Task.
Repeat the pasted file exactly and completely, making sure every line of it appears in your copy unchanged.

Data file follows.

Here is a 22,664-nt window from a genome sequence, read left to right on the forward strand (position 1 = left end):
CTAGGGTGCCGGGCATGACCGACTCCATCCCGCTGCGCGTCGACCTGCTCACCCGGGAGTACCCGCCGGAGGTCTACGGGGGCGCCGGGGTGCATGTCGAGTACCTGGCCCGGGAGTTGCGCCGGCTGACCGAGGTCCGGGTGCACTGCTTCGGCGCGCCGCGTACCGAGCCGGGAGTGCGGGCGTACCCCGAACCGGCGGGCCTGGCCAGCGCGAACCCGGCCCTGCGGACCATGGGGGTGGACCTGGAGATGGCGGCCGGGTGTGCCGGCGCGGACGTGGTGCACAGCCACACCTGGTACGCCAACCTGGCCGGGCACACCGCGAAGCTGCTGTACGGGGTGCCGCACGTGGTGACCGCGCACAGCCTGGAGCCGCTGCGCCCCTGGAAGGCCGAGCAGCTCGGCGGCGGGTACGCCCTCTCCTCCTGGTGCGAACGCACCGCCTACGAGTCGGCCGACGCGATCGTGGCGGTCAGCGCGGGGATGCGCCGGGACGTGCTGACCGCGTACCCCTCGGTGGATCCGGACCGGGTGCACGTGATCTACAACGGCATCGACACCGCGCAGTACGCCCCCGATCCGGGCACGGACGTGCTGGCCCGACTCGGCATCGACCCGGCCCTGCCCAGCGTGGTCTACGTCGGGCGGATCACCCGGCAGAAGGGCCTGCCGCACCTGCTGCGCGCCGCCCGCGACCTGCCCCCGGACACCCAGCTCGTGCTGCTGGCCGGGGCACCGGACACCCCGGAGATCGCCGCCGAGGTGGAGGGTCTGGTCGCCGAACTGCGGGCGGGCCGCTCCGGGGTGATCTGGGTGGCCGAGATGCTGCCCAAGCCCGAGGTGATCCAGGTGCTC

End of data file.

Here is a 22,664-nt window from a genome sequence, read left to right on the forward strand (position 1 = left end):
CTAGGGTGCCGGGCATGACCGACTCCATCCCGCTGCGCGTCGACCTGCTCACCCGGGAGTACCCGCCGGAGGTCTACGGGGGCGCCGGGGTGCATGTCGAGTACCTGGCCCGGGAGTTGCGCCGGCTGACCGAGGTCCGGGTGCACTGCTTCGGCGCGCCGCGTACCGAGCCGGGAGTGCGGGCGTACCCCGAACCGGCGGGCCTGGCCAGCGCGAACCCGGCCCTGCGGACCATGGGGGTGGACCTGGAGATGGCGGCCGGGTGTGCCGGCGCGGACGTGGTGCACAGCCACACCTGGTACGCCAACCTGGCCGGGCACACCGCGAAGCTGCTGTACGGGGTGCCGCACGTGGTGACCGCGCACAGCCTGGAGCCGCTGCGCCCCTGGAAGGCCGAGCAGCTCGGCGGCGGGTACGCCCTCTCCTCCTGGTGCGAACGCACCGCCTACGAGTCGGCCGACGCGATCGTGGCGGTCAGCGCGGGGATGCGCCGGGACGTGCTGACCGCGTACCCCTCGGTGGATCCGGACCGGGTGCACGTGATCTACAACGGCATCGACACCGCGCAGTACGCCCCCGATCCGGGCACGGACGTGCTGGCCCGACTCGGCATCGACCCGGCCCTGCCCAGCGTGGTCTACGTCGGGCGGATCACCCGGCAGAAGGGCCTGCCGCACCTGCTGCGCGCCGCCCGCGACCTGCCCCCGGACACCCAGCTCGTGCTGCTGGCCGGGGCACCGGACACCCCGGAGATCGCCGCCGAGGTGGAGGGTCTGGTCGCCGAACTGCGGGCGGGCCGCTCCGGGGTGATCTGGGTGGCCGAGATGCTGCCCAAGCCCGAGGTGATCCAGGTGCTC